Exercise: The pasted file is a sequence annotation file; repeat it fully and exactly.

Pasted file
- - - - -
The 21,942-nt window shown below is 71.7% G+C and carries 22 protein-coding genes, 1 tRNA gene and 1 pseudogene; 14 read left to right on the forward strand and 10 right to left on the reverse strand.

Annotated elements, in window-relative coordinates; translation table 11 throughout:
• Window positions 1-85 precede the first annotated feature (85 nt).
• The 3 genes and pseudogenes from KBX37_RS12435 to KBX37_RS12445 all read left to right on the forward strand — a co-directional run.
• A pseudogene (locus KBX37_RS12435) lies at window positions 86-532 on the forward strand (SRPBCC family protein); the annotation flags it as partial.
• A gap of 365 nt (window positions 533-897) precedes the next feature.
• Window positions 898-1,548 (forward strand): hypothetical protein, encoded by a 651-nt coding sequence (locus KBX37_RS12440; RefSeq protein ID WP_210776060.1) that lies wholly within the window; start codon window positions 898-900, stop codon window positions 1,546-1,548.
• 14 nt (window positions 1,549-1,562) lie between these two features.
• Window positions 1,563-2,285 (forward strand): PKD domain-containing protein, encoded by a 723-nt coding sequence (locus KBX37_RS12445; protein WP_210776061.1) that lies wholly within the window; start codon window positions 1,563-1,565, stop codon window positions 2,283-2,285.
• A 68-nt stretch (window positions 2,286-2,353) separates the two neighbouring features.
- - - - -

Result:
The 21,942-nt window shown below is 71.7% G+C and carries 22 protein-coding genes, 1 tRNA gene and 1 pseudogene; 14 read left to right on the forward strand and 10 right to left on the reverse strand.

Annotated elements, in window-relative coordinates; translation table 11 throughout:
• Window positions 1-85 precede the first annotated feature (85 nt).
• The 3 genes and pseudogenes from KBX37_RS12435 to KBX37_RS12445 all read left to right on the forward strand — a co-directional run.
• A pseudogene (locus KBX37_RS12435) lies at window positions 86-532 on the forward strand (SRPBCC family protein); the annotation flags it as partial.
• A gap of 365 nt (window positions 533-897) precedes the next feature.
• Window positions 898-1,548 (forward strand): hypothetical protein, encoded by a 651-nt coding sequence (locus KBX37_RS12440; RefSeq protein ID WP_210776060.1) that lies wholly within the window; start codon window positions 898-900, stop codon window positions 1,546-1,548.
• 14 nt (window positions 1,549-1,562) lie between these two features.
• Window positions 1,563-2,285 (forward strand): PKD domain-containing protein, encoded by a 723-nt coding sequence (locus KBX37_RS12445; protein WP_210776061.1) that lies wholly within the window; start codon window positions 1,563-1,565, stop codon window positions 2,283-2,285.
• A 68-nt stretch (window positions 2,286-2,353) separates the two neighbouring features.